For most of human history, the meaning of work and the meaning of life intersected at survival. Work was life.   When cheap energy and mechanization started us down the path of staggering increases in productivity, some philosophers and visionaries began speculating about how we would use the extra “leisure time” we would gain from all this productivity. The reality has proved much different than projected. How do we spend the “extra time?” We work.   Yet for many of us, work that we would call “meaningful” remains elusive. We can’t always pinpoint what’s missing or what would give our work lives meaning.   Finding Your Genius Ultimately, the meaning in your work isn’t whether the enterprise you work for is local or “transnational,” but how closely the work you perform within that organization is in alignment with what author Dick Richards labels “your genius.”   In his book Is Your Genius at Work? Richards uses the term to mean that unique intersection between what you are good at (your gift) and what you love to do (your passion). As he explains it, you have just one genius, it is a positive talent, and it can be described in a two-word phrase such as “Engaging the Heart,” or “Optimizing Results.” While his rules may be a little rigid, the point is well-taken: Your genius is a transitive verb, not an adjective. It’s about doing something, not being something.    Once you have identified your unique genius, the challenge becomes how to find that often-elusive intersection between your genius and that “unmet need” in the world, so that someone will pay you to work in a way that uses your genius. But by identifying and labeling your genius, Richards says, you gain in confidence and in the ability to articulate just how you can contribute in those situations. Your heart gets into alignment with your work, and suddenly work looks more like play.   The Alarm-Clock Test This, then, begs the question: What is the meaning of “meaningful?” To answer questions like that, you can apply the Alarm-Clock Test. If the alarm clock rings and you’re already out of bed getting ready for work because you are thrilled by what you’re doing and each new day on the job is certain to provide some worthy experience, then the chances are pretty good that you’re somewhere near that sweet spot—regardless of the size of the enterprise that employs you.   But if you’re failing the Alarm-Clock Test—not some of the time, but all the time—looking for a different kind of work makes sense. These days, more and more people in that situation are turning toward self-employment opportunities as the key to matching up purpose with genius. All the challenges of figuring out what to do and how best to do it come along with that change.   What Will Your Story Be? To get a better understanding of your relationship with meaningful work, Mark Guterman, co-founder of, suggests imagining a future situation in which you will be telling others your story of how work and meaning finally came together for you. To prepare the story, he suggests reflecting on questions such as the following: How is your soul enriched and enlivened through your work? How does your work contribute to the future? How does your sense of God show up and inform your work? For whom do you work? How has your relationship with work changed over the course of your life? What role has serendipity, coincidence, luck, etc., played in your work life? How have fun, play, humor, etc., been a part of meaningful work? Do you have a philosophy, mission, vision, etc. that guides your work life? If so, what is it and how did you come to it? What poetry, quotes, sayings, prayers, music, spiritual writings, pictures, photographs, paintings, etc. represent and/or guide your work life? How do they inform your work?   Finding meaningful work is often a lifelong process, as we see from Po Bronson’s What Should I Do With My Life , which chronicles the lives of those who have found it, often later in life or after a life crisis or a very deliberate effort.   “Finding the ‘sweet spot’ is an iterative process,” Bronson explains. “You catalogue what you know to be your gifts and passions (i.e., your genius), research what is needed, and keep at it until you find an overlap. Then you see if the overlap is viable . If it is, you’re there. If not, you keep looking. This can be a lifetime process, but if we’re diligent, we can find the sweet spot.”       Author’s content used  under license, © 2008 Claire Communications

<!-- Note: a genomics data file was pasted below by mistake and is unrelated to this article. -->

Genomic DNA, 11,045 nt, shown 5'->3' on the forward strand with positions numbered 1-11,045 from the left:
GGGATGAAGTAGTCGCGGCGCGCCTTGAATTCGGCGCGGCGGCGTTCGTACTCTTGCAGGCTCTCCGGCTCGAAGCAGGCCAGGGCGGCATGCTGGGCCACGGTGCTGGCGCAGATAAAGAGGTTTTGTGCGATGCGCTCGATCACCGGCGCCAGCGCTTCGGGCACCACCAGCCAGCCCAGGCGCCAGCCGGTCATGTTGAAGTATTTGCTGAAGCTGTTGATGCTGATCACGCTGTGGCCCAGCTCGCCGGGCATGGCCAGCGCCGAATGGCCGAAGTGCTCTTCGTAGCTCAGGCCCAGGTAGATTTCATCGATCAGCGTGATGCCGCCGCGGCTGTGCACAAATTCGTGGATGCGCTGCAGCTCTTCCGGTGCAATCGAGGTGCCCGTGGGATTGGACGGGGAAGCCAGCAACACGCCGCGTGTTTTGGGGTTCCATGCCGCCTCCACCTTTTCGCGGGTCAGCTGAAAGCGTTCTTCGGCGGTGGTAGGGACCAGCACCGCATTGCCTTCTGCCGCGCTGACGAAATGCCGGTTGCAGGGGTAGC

Almost everyone pursues perfection — doing the best job you can, setting goals and working hard to reach them, maintaining high standards. But perfectionism isn’t about any of this. Perfectionism is a long, maddening drive down a never-ending road for flawlessness; it provides no rest stops for mistakes, personal limitations or the changing of minds. Perfectionism can cause feelings of anxiety, fear, and self-doubt; it can cripple self-esteem, stifle creativity, and put a stumbling block in the way of intimate friendships and love relationships. Ultimately, it can create or aggravate illnesses such as eating disorders, manic-depressive mood disorder, obsessive-compulsive disorder and substance abuse. Everybody has some “built-in” perfectionism, especially in our achievement-oriented, competitive culture. Complete this questionnaire to discover how perfectionistic you are.   I never do anything halfway; it’s all or nothing for me. At all time. People who do things halfway make me angry or disgust me. I believe there’s a certain way to do things and they should always be done that way. I get angry or defensive when I make mistakes. I hate to make them. I often procrastinate on starting projects. I seldom meet deadlines. Or if I do, I kill myself meeting them. I feel humiliated when things aren’t perfect. I don’t like to admit not knowing how to do something or to being a beginner. If I can’t do something well, I won’t do it. People say I expect too much of myself. Or of them. In my family, you could never completely measure up to expectations. I’m hard on myself when I lose, even if it’s only a friendly game or contest. I often withdraw from others and from group activities. I don’t think work should be fun or pleasurable. Even when I accomplish something, I feel let down or empty. I criticize myself and others excessively. I like to be in control; if I can’t be in control then I won’t participate. No matter how much I have done, there’s always more I could do. I don’t delegate often and when I do, I always double-check to make sure the job is done right. It never is. I believe it is possible to do something perfectly and if I keep at it, I can do it perfectly. Forgetting and forgiving is not something I do easily or well. There is a difference between excellence and perfection. Striving to be really good is excellence; trying to be flawless is perfectionism. If you’re concerned about your perfectionist behavior, don’t hesitate to call.         Author’s content used  under license, © 2008 Claire Communications